Nov. 29 (Bloomberg) -- The average shopper in the U.S. spent 6.4 percent more over Thanksgiving weekend than last year as more people picked up jewelry and toys, heartened by the economic rebound.
About 212 million shoppers went to stores and websites over the holiday weekend, on average spending $365.34, the National Retail Federation said yesterday. The proportion of sales online rose to more than one-third of the total, the highest ever, according to the Washington-based trade group.
Retailers lured people into stores with promotions like Wal-Mart Stores Inc.’s $5 Barbie and J.C. Penney Co.’s $10 diamond-accented earrings. Customers such as Barb Capa, shopping at Saks Inc.’s flagship store yesterday in New York, said they’re ready to buy again as their fortunes improve.
“I just feel like spending more because of an increase in my salary,” the 22-year-old nurse from New York said. In 2009 Capa spent $1,000 during the holiday season. This year she is ready to “splurge” and drop five times as much on designer bags, clothes and shoes.
U.S. retail sales during Thanksgiving weekend totaled about $45 billion, the NRF said, citing a survey conducted by BIGresearch. More people are scouring for deals earlier, with the number of customers shopping on Thanksgiving Day more than
doubling over the past five years, the group said.
“We all anticipated a strong Black Friday and initial indication is that Black Friday was really, really strong,” said Keith Jelinek, a director in the retail practice at AlixPartners, which didn’t provide a specific forecast for the holiday weekend period. He cautioned that the results aren’t an “accurate predictor of overall holiday sales.”
For the Friday-to-Sunday period, sales were little changed at about $20.5 billion, ShopperTrak reported today in a statement. The Chicago-based consulting firm’s analysis doesn’t include sales online. Many retailers attracted shoppers with promotions earlier in the month, shifting spending way from the holiday weekend, the group said.
The increase follows improvements in consumer sentiment. Confidence among U.S. consumers increased more than forecast in November to the highest level in five months, according to the Thomson Reuters/University of Michigan index. Consumer spending accounts for about 70 percent of U.S. gross domestic product.
“Consumers are more comfortable spending again, and that trend has held up,” Maggie Taylor, a vice president at Moody’s Investors Service in New York, said yesterday. “I don’t think people are as worried about losing their jobs anymore.”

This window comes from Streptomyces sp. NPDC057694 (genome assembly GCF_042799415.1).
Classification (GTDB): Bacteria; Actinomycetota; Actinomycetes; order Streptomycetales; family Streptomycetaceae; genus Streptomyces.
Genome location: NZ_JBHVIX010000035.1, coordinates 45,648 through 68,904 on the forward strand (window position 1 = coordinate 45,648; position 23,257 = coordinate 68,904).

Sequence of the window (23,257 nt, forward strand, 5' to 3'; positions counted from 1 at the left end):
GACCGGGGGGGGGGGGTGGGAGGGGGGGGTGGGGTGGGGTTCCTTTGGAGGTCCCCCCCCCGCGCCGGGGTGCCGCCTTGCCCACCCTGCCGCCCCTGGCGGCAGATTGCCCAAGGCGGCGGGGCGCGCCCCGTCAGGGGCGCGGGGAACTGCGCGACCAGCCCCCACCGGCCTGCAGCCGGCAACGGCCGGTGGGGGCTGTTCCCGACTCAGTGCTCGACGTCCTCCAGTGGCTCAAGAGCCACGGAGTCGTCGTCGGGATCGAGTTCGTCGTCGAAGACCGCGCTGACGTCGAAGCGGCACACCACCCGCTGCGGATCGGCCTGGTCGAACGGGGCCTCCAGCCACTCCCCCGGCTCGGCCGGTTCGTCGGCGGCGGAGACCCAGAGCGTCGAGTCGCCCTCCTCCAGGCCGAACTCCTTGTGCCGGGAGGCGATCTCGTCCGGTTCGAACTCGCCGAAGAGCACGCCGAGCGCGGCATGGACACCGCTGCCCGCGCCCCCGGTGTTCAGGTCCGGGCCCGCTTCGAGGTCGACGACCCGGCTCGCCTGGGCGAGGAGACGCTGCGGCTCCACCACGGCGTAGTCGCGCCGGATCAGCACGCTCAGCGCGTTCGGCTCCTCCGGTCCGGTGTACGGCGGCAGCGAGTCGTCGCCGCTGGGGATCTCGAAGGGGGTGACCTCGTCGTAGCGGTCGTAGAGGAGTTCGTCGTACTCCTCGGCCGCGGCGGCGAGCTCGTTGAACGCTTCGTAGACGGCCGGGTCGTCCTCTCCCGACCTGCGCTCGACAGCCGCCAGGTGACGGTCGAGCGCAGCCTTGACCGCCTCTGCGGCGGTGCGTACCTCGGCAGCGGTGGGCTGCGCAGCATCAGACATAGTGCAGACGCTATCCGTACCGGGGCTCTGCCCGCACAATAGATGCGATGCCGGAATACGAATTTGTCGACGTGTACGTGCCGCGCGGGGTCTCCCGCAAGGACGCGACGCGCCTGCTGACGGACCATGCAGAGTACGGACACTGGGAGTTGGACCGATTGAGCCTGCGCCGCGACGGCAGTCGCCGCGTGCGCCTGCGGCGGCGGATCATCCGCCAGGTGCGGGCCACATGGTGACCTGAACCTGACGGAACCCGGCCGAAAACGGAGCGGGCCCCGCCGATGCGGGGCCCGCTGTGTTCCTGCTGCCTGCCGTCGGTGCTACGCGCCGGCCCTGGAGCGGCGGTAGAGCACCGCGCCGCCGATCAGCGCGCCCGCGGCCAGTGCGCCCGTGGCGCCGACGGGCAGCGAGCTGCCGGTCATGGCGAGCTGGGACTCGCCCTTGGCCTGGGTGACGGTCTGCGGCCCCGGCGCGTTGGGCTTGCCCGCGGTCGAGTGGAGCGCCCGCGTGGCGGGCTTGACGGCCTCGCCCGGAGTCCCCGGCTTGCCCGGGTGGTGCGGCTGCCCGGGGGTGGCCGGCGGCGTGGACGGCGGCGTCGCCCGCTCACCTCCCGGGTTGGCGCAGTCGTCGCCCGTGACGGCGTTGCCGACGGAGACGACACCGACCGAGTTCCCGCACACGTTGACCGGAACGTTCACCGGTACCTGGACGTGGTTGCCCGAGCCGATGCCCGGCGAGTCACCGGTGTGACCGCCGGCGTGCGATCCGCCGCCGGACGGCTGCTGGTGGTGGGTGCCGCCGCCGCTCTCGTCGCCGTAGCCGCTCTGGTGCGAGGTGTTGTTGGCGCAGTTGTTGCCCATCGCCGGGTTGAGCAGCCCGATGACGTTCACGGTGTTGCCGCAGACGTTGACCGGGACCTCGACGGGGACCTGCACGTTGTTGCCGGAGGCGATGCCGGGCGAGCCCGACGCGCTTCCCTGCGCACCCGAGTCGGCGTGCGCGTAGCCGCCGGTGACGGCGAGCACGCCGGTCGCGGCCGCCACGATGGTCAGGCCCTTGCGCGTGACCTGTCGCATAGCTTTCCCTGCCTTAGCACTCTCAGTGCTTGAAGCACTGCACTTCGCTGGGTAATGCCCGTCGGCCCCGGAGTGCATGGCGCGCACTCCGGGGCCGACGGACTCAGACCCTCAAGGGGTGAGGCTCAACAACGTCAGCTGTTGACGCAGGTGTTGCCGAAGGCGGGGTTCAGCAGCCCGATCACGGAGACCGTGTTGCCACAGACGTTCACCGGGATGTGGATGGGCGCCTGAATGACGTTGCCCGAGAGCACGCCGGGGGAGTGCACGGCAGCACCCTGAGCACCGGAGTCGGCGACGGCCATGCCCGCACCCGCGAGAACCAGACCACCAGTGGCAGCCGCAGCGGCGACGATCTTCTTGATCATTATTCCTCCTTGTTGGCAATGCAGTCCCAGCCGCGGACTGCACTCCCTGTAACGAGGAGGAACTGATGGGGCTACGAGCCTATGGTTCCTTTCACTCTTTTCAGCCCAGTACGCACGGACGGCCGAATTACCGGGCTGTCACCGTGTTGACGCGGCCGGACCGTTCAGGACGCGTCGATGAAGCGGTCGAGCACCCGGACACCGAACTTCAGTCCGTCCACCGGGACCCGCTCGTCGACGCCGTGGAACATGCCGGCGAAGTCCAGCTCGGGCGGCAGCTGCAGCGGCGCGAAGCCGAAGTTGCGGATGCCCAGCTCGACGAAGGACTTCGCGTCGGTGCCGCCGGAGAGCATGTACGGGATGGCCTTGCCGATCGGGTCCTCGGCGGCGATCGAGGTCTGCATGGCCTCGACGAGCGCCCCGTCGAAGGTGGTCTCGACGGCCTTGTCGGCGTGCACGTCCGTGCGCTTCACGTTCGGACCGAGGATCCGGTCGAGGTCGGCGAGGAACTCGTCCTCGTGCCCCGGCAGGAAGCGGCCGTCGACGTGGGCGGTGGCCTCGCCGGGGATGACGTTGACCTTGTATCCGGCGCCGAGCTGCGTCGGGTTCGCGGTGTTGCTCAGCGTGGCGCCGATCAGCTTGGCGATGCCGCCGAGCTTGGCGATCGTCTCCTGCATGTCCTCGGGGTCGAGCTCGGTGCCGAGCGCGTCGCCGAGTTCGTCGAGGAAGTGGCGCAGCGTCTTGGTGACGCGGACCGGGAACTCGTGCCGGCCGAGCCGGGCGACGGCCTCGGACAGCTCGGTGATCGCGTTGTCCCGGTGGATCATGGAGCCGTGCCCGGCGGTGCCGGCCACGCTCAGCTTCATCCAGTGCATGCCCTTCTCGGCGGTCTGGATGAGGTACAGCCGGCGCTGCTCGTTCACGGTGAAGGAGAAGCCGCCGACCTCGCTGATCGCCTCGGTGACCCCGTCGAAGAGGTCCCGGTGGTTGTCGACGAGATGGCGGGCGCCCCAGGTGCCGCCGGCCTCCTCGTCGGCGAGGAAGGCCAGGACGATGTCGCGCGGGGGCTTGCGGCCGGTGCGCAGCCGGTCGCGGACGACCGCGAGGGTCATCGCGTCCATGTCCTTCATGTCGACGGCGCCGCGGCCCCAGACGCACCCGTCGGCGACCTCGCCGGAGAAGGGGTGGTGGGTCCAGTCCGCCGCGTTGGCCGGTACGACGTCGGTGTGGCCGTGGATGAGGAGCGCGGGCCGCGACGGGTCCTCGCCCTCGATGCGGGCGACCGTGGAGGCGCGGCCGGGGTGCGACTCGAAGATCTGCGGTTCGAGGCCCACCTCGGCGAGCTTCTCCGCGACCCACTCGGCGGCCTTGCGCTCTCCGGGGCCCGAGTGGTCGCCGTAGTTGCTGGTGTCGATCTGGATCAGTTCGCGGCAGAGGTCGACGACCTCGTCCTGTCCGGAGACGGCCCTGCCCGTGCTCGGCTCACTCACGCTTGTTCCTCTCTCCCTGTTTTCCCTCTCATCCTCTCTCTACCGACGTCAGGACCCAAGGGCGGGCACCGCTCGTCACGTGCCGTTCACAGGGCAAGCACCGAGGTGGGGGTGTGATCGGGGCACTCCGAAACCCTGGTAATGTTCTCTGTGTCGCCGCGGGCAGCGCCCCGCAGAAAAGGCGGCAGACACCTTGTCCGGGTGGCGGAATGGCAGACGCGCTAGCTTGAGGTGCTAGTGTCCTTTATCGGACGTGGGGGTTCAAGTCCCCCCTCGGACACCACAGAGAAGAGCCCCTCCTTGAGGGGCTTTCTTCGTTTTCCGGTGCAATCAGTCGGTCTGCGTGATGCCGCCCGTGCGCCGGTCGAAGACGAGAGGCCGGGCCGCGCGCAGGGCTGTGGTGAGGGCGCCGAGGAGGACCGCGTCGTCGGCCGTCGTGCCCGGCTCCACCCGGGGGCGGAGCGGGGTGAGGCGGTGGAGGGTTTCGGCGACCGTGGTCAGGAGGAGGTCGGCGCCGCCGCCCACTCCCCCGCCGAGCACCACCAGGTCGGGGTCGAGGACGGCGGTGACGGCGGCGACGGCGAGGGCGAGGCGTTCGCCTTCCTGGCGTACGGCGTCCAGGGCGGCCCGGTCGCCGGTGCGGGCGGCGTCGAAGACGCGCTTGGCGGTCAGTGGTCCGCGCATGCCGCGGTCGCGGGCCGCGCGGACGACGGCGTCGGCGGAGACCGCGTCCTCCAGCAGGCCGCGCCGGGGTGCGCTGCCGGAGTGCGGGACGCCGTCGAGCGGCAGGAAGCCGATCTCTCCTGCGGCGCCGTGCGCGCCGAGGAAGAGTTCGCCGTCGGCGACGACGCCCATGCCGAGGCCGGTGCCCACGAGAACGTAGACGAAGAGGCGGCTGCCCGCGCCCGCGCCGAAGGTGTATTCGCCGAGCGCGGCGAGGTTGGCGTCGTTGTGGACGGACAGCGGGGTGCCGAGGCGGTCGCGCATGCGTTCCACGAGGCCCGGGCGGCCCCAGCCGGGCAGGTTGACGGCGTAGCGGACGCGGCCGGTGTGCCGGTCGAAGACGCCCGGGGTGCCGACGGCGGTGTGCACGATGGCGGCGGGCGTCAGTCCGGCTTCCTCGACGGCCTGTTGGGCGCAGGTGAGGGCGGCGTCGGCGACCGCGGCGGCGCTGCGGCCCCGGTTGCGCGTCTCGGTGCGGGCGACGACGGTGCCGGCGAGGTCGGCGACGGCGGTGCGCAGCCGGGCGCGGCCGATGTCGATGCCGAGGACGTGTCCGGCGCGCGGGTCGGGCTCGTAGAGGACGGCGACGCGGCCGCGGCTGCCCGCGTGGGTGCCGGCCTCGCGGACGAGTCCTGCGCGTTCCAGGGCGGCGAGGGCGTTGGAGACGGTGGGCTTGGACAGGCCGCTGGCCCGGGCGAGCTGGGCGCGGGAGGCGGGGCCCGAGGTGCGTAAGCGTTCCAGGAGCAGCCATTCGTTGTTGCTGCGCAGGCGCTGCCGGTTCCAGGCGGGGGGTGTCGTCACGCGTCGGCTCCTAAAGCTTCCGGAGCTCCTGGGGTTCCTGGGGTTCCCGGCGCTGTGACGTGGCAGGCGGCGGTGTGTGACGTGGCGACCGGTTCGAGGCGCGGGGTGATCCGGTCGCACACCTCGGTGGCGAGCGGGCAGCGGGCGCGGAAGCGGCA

More shoppers surveyed said they visited department stores this year, and fewer went to discounters as shoppers put more emphasis on service and selection, Ellen Davis, an NRF spokeswoman, said on a conference call yesterday. Men outspent women as they shopped for electronics and other big-ticket items, often for themselves, Davis said.
The NRF predicts a gain of 2.3 percent to $447.1 billion this holiday period after a rise of 0.4 percent last year and a 3.9 percent drop in 2008. The group may revise its forecast up if the trends of the past weekend continue, Davis said.
Andy Bogats, a 38-year-old father of five, braved the crowds and rain on the morning of Black Friday for the first time in his life. He bought two 32-inch flat-screen Emerson televisions for $198 apiece at a Wal-Mart location outside Pittsburgh.
“We targeted these TVs, and were fortunate to get them,” said Bogats, a former mortgage broker who now works in the construction industry. “Things are getting better.” So much so, that he and his wife may splurge on each other this year. “We didn’t do that last year,” he said.
While some shoppers plan to spend more this season, others are trimming their budgets.
Shannon Parker, 39, and her sister-in-law Tracy Knapp, 42, have made a Black Friday shopping marathon an annual tradition. This year was no exception. The 12-hour shopathon took them from Wal-Mart, Target Corp. and Best Buy Co. to Kohl’s Corp. and Bon Ton Stores Inc. Along the way, they snagged everything from a TV to iPod docking stations to Christmas Eve pajamas for their kids.
There was one difference, however. Parker, a school administrator from Baltimore, put all of her purchases on prepaid credit cards to avoid busting her budget.
“I’m still swiping the plastic, but it’s already paid for,” said Parker, who was visiting her sister-in-law in Allentown, Pennsylvania.
Some Americans plan to wait for the deals to improve. One is Debbie Schwig, who declined to buy anything when she visited Apple Inc.’s Fifth Avenue store in Manhattan on Nov. 27 with her husband and dog.
“We’re here to check things out today,” said the 47-year-old nurse from Hoboken, New Jersey. “We’ll wait until vendors get more desperate.”
Others opted to avoid the bedlam of Black Friday altogether. Bridget Hujsa, a teacher from Bethlehem, Pennsylvania, is buying nearly all of her gifts online at Target and Gap Inc.’s Old Navy, where she found discounts on clothes and baby toys for her 7-month-old son.
“I prefer online,” she said. “You don’t have to drive and deal with the crowds.”
She may get her chance today by joining in on Cyber Monday, known as the kickoff for the online holiday shopping season. More than 106 million people are projected to surf the Internet for deals, according to the NRF. Best Buy, for example, began a two-day Cyber Monday sale yesterday with discounts on 32-inch LCD televisions and Dell Inc. laptops.
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